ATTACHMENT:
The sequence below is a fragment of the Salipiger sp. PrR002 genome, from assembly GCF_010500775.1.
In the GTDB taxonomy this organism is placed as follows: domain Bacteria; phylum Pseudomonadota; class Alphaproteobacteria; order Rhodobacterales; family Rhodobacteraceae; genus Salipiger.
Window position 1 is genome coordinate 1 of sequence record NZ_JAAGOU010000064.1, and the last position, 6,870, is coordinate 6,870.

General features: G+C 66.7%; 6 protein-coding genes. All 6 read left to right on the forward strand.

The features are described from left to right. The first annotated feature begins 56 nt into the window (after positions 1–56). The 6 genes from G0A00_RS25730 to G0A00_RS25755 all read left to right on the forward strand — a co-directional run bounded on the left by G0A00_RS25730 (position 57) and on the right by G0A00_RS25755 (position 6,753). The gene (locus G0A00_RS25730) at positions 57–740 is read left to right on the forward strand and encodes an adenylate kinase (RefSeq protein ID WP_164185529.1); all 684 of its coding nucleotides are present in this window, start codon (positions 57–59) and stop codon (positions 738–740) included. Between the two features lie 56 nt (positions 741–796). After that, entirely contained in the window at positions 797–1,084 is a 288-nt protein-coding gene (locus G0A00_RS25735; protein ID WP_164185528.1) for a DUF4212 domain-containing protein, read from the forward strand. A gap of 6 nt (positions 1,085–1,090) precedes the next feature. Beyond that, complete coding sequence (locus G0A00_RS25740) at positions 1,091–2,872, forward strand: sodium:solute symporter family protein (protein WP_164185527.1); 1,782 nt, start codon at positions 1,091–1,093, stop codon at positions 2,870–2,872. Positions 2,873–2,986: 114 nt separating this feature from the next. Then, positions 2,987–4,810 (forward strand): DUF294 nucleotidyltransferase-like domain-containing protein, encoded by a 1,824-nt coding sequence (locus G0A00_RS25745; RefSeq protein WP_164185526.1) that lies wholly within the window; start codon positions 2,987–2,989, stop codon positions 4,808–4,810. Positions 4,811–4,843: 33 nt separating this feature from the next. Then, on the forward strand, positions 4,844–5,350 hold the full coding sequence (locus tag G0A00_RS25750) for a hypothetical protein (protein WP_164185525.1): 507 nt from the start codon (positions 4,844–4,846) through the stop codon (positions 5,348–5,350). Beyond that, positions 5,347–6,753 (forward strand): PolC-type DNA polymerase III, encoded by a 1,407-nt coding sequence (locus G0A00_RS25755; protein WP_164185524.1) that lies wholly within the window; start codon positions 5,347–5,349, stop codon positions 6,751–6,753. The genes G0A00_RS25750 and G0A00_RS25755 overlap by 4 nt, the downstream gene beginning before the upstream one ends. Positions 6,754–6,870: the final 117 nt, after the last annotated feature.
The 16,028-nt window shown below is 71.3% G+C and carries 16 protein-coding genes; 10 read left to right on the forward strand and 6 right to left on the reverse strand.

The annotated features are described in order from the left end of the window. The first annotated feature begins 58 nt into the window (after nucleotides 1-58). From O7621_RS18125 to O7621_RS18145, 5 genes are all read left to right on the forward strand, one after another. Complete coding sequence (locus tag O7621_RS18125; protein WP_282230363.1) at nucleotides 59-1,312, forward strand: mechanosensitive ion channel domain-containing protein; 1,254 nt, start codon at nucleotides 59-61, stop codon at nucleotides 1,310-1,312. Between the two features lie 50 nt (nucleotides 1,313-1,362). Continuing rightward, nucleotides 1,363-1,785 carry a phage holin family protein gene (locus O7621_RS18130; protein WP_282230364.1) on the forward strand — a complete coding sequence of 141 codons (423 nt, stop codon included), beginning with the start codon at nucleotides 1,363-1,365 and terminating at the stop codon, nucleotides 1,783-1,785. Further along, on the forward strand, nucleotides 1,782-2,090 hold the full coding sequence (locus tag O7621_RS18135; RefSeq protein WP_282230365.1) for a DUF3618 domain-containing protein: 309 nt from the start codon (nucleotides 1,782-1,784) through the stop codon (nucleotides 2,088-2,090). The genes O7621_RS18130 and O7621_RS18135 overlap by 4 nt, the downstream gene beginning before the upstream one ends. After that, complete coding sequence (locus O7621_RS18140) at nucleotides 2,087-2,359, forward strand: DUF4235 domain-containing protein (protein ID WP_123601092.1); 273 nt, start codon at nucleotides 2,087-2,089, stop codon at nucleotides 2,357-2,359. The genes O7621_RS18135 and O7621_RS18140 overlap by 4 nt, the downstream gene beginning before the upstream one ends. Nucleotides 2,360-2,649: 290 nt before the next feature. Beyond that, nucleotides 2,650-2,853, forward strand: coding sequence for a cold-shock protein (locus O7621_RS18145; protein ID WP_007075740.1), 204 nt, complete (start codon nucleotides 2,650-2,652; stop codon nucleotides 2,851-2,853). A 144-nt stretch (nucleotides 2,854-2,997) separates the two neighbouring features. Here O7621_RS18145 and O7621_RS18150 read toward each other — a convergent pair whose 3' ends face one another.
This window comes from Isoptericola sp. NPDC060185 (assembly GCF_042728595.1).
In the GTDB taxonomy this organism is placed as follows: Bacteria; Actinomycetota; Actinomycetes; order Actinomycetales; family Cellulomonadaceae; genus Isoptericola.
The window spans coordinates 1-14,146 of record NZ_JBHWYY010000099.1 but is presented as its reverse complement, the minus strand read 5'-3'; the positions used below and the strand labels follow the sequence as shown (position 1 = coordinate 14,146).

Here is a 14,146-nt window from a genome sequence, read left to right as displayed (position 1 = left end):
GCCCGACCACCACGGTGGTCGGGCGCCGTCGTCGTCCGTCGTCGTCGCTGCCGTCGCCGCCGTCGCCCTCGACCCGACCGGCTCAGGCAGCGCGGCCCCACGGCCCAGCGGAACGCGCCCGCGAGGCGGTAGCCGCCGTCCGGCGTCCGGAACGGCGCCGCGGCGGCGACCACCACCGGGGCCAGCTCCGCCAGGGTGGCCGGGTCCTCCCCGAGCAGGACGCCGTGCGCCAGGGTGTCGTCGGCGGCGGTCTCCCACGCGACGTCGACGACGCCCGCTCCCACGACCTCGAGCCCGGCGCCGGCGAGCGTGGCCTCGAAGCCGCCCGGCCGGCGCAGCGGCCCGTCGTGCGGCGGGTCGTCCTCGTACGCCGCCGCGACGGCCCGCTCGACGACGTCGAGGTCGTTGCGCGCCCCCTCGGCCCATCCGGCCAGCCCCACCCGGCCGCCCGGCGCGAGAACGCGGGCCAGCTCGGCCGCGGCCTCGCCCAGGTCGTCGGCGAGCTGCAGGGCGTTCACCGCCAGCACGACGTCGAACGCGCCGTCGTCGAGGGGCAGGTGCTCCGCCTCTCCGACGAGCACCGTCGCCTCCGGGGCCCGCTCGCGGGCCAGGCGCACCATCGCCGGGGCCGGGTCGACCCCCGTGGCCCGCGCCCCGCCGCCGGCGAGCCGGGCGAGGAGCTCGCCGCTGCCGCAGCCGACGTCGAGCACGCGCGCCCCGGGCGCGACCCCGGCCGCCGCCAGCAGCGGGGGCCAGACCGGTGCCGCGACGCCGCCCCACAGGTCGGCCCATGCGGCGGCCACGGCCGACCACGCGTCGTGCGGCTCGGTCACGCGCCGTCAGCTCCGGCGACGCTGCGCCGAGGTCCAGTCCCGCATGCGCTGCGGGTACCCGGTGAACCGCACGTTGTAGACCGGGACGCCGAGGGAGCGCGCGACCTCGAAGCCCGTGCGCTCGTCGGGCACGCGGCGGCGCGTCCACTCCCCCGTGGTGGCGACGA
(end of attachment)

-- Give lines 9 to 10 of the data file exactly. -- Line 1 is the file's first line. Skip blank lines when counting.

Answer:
In the GTDB taxonomy this organism is placed as follows: Bacteria; Actinomycetota; Actinomycetes; order Actinomycetales; family Cellulomonadaceae; genus Isoptericola.
The window spans coordinates 1-14,146 of record NZ_JBHWYY010000099.1 but is presented as its reverse complement, the minus strand read 5'-3'; the positions used below and the strand labels follow the sequence as shown (position 1 = coordinate 14,146).